The stunning view from my new flat (islington wharf)

So I’ve finally got the new flat about right, there was plenty of unpacking and even more putting together of furniture thanks to my great parents and lovely friends Sheila and Glyn (who traveled all the way up from London to see me and help me move in, I will never forget that)

I just last Friday put up the last piece of Ikea furniture (the Lack coffee table) and shifted things around in the flat. I expect theres plenty more shifting needed for everything to fit and work in the spaces I have put them in. I still have a ton of flatten Cardboxes in my main bathroom because the recycling is totally filled up and there too large to take somewhere else for recycling.

One of the best parts about the new flat is the amazing view I have in the main room. There is 2 walls of double glazed glass so you really get a fantastic view of North East Manchester (including the New Islington area aka Ancoats). I can easily see the Manchester City stadium, Chips (the weird shaped urban splash flats), 3Towers (another urbansplash set of buildings), Tutti Furti (the self build scheme), Royal Mills flats, the new east Manchester tram line and lots more. On a clear day, you can see the mountains/hills which are the start of the pennines which split Leeds from Manchester. The clouds are also pretty amazing at this height. You can almost see the rain clouds coming in slowly and the thunder storm we recently had was pretty impressive. You could almost see the lightning hit the ground in some places. Wish I had found my camera earlier, as it was simply stunning.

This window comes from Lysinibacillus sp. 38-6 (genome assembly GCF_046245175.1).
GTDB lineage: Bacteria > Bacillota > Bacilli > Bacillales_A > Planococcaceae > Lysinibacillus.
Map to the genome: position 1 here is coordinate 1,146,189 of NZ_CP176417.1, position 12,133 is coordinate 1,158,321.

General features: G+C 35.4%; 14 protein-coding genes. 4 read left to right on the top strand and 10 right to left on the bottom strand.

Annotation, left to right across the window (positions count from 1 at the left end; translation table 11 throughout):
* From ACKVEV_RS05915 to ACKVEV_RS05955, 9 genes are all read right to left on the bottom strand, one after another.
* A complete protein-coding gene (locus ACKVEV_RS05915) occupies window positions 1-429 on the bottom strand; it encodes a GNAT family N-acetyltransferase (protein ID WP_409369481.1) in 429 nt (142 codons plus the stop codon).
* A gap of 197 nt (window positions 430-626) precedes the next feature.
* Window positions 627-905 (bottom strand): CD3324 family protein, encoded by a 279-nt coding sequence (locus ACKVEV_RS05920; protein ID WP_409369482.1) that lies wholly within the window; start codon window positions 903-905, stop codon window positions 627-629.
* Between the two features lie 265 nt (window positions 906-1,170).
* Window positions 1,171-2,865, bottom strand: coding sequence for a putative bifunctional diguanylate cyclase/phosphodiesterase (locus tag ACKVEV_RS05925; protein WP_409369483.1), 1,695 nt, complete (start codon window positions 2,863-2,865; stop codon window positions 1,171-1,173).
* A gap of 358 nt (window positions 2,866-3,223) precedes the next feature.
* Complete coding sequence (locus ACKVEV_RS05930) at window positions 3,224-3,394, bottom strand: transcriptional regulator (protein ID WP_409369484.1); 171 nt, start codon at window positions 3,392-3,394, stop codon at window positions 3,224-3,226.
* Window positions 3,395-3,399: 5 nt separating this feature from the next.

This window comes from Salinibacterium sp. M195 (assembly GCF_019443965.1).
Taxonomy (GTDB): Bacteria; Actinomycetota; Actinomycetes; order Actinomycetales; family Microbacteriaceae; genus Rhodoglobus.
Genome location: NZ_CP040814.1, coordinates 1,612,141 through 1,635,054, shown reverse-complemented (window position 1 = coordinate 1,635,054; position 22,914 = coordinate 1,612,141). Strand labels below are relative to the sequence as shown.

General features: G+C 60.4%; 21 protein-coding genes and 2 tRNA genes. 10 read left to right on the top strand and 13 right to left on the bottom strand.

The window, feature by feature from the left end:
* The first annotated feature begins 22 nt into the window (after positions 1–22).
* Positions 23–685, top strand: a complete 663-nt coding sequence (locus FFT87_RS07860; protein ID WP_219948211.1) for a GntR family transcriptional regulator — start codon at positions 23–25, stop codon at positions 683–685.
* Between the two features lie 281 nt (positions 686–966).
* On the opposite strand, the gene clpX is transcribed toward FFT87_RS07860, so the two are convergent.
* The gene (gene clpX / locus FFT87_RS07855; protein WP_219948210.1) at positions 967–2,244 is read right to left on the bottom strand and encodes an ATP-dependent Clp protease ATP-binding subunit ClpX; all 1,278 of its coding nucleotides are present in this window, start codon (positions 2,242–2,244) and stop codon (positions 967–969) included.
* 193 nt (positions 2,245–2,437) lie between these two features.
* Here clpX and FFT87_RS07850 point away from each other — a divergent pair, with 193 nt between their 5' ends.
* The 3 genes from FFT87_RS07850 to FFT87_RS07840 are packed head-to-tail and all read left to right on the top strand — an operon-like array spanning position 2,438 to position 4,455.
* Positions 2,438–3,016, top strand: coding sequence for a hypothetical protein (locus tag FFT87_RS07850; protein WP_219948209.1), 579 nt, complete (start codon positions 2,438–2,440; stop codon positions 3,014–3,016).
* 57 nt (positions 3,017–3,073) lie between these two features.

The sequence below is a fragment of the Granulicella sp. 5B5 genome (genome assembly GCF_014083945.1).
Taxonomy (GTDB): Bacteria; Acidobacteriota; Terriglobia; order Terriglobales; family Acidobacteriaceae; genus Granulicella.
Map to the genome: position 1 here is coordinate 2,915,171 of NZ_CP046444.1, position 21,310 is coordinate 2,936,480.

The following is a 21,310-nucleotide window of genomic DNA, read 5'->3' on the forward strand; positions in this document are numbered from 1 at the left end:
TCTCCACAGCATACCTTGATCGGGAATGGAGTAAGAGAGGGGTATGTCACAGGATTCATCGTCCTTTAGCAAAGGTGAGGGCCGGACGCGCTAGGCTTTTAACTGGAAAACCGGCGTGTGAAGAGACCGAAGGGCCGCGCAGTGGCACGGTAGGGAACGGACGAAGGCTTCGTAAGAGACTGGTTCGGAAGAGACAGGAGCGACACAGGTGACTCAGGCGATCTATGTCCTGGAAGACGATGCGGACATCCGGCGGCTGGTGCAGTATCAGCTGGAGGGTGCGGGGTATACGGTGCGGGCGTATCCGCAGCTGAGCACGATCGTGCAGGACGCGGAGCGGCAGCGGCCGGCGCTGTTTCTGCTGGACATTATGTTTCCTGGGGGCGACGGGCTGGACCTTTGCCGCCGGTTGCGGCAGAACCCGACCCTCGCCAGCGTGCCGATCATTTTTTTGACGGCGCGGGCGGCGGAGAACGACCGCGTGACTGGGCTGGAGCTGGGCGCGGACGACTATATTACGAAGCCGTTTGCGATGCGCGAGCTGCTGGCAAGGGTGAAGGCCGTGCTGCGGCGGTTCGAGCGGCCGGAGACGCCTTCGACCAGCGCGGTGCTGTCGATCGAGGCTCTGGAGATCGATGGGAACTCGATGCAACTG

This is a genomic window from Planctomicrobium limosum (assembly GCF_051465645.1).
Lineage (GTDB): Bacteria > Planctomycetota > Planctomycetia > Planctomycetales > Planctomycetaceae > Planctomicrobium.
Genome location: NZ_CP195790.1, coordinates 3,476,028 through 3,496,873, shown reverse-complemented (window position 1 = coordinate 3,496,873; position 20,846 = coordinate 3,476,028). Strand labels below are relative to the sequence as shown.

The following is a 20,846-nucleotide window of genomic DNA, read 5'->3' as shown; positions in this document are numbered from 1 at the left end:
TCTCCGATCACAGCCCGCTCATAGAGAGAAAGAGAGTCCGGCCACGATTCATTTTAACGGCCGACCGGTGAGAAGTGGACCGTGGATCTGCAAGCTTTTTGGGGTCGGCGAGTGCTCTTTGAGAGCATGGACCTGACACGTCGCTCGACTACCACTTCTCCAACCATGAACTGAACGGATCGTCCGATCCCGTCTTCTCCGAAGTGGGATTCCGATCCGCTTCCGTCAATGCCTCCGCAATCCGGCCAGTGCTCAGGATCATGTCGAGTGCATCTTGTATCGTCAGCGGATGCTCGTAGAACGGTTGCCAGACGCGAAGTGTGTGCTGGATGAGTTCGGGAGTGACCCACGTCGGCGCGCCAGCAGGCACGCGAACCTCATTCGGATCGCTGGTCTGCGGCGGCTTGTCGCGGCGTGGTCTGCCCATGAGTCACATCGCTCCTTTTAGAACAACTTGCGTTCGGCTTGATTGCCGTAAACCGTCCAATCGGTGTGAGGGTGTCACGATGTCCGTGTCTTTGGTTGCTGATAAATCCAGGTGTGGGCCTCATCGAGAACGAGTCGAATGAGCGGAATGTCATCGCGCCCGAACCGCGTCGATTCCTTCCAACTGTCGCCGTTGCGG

So if you didn’t know already, I bought this place. So I’m now a home owner again. I won’t say how much I got the flat for but its a very reasonable deal with the old governments homebuy scheme. Unfortunately I can’t recommend it much because the new government got rid of it on the 1st August. Its a good scheme no wonder they killed it off. Either way, my monthly mortgage is well below my rent for the other place, I’m actually quite shocked how low it is. Of course its fixed for the next few years, which should give me plenty of time to re-morgage at a lower rate in the future.

All in all, I’m really enjoying the new pad at islington wharf and friends of me look out for the flatwarming party which will most likely take place in the secret garden instead of my flat. If the weather keeps up, I might turn it into a massive bbq instead….